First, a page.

May 17, 2018
U.S. Sen. Jim Inhofe (R-Okla.), senior member of the Senate Committee on Environment and Public Works, questioned The Honorable R.D. James, Assistant Secretary of the Army Civil Works, about America’s Water Infrastructure Act of 2018 in an EPW hearing today.
Inhofe: We've gone through several of the WRDA bills and other legislation and one of the problems we've had is the over-abundance of redundancy. You have an application out there, then you go through and you have all the different bureaucracies to work with. The president has said that, in talking about infrastructure plans, he's highlighted several areas that can help get our projects constructed faster. He's talking about such as you don't really need a 404 and a 408, you can do that with one application in areas where you have a federal decision, one bureaucracy to work with. Is there anything that you could share with us that you have shared with the president that is going to try take away the burdensome overregulations.
James: I'll do my best sir. You mentioned the 404 and the 408. Those processes have both been moved down to the district level. They're somewhat different. The 404 basically deals with the wetlands. The 408 deals with protecting structures from encroachment or adverse effects from close by infrastructure. But we have put those together hopefully to speed up the process. The other thing that I had begun to notice in the permitting process of the corps, it was becoming punitive rather than just a permit that you come to seek to do a project. Now, that's not in all cases, at all, but I have seen it.
Inhofe: I have seen it too and I'm glad you mentioned that because that gets to my other question that I am very much concerned about and that is that over the past year we've talked about the abuses of the Clean Water Act, it's 401 state certification process. Now, under the law, the 401 process gives states the option to evaluate with a maximum of one year, but they are supposed to be evaluating on the--as to the compliance with the Clean Air Act. And so, if there's a state who just doesn't like something that is, an application has been made, they can stall it for the year and then they hold the applicant over a barrel by saying we'll either deny it or you withdraw it. Well, and what's happened is, for a lot of them--just to give you an example--on the pipelines, trying to reach in the eastern part of the United States, there have been unable to do it because of this bureaucracy that is out there and the efforts to stop that type of legislation from going through and so they hold up a permit under 401 and as a result of that, the people are always the ones who are being punished. A good example is in Boston their natural gas form Russia. Now, we're producing more here than Russia is and we could be doing that here. And why is that? It's because they can't get it just because of the pipeline situation and the obstruction that's out there. Now, there'd be a good legislative fix to that and I would think that hopefully you've had some time to look at that and it could be that we could define that so that they can't use the 401 as a stall tactic unless it is something that actually does violate the Clean Water Act or in some way is consistent. So, it can't just be used for an obstacle. Have you ever thought about that?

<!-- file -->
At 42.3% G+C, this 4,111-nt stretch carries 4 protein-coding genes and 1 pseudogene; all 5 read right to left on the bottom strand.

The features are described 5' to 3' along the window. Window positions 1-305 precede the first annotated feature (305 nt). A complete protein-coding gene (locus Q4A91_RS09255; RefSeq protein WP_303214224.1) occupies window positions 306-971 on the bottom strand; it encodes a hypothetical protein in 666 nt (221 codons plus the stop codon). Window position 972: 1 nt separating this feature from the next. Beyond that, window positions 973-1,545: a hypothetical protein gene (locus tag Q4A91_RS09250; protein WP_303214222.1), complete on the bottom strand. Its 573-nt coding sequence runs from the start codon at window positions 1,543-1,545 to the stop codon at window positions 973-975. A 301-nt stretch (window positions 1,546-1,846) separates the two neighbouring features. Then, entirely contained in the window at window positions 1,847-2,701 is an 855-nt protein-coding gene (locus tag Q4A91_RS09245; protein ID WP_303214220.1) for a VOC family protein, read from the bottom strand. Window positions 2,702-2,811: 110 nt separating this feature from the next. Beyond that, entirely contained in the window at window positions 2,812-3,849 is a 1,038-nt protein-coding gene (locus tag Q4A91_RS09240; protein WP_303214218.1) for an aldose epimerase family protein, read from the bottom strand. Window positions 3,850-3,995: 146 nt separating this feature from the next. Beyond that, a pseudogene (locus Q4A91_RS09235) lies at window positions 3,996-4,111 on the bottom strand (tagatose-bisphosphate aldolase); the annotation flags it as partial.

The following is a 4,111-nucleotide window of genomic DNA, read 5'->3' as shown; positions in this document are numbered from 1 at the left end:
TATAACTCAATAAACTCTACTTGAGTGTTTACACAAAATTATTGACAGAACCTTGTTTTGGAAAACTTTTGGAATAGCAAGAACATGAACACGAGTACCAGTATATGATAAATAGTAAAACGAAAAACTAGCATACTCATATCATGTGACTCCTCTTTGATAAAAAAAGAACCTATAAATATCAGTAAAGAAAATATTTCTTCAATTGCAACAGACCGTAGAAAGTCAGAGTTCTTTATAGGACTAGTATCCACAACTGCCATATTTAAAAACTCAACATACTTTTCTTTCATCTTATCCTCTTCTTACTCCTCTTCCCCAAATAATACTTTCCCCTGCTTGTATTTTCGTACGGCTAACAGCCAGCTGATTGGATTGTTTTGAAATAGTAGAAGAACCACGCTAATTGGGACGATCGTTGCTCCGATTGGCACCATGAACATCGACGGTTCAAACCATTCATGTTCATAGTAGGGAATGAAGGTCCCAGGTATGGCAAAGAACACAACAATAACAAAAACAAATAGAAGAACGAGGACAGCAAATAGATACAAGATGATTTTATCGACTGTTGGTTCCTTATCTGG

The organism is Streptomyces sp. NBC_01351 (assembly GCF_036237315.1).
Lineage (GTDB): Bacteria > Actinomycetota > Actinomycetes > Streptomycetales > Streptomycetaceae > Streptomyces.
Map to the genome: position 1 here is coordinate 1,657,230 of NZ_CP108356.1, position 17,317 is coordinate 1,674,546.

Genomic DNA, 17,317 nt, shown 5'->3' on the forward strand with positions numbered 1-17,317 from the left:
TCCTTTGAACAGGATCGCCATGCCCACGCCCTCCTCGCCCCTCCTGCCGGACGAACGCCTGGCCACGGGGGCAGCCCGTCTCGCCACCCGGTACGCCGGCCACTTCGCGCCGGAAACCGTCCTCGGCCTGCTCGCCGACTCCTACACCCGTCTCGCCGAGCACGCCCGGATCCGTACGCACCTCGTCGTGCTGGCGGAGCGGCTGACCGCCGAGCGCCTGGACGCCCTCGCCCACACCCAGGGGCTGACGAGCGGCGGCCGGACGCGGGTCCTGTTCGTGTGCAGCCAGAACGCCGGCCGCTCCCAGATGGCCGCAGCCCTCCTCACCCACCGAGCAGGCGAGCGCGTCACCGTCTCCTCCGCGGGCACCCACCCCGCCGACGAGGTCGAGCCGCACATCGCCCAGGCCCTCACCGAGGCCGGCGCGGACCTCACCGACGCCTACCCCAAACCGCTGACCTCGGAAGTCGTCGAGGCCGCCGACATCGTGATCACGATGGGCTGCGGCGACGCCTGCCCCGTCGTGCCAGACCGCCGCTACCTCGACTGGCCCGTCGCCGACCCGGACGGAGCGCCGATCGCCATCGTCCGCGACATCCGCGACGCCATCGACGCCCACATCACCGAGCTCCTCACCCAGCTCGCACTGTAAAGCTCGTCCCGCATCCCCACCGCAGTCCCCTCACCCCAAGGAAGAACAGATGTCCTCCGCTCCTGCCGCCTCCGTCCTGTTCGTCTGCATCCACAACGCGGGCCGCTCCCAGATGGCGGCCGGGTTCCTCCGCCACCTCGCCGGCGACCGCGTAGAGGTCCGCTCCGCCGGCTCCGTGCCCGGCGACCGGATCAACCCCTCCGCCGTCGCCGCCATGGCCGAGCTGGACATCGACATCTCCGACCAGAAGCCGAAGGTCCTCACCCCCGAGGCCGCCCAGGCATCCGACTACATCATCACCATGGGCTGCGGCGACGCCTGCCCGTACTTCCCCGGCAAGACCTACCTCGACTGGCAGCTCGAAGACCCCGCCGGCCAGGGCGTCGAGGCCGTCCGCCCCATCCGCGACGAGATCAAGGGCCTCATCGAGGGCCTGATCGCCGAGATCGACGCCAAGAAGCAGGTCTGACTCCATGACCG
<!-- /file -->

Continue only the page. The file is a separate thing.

James: Yes sir, I'm personally aware of the 401 water quality certification of states. I've seen exactly what you said happen in the past. I think it could be addressed legislatively without stepping on the priorities and the needs of a state simply by saying that if it's not addressed within a year, that the federal government would assume they have nothing to say about it.
Inhofe: I like your idea better.
James: In doing that, I've seen it--you said it hurt those people with the gas line. Where I've seen it is in flood control projects. Back then we'd go through the recon, the feasibility, re-engineering and design, EIS and get ready to go to build a project and couldn't go to build water quality certification from the state, so that not only cost the local people money because it was all cost shared, it cost the federal government money and ultimately on some of those projects it actually killed those projects. So that money that was spent was just down the rabbit hole.
Inhofe: Yeah, I think you and I both have great examples of that. Thank you, Mr. Chairman.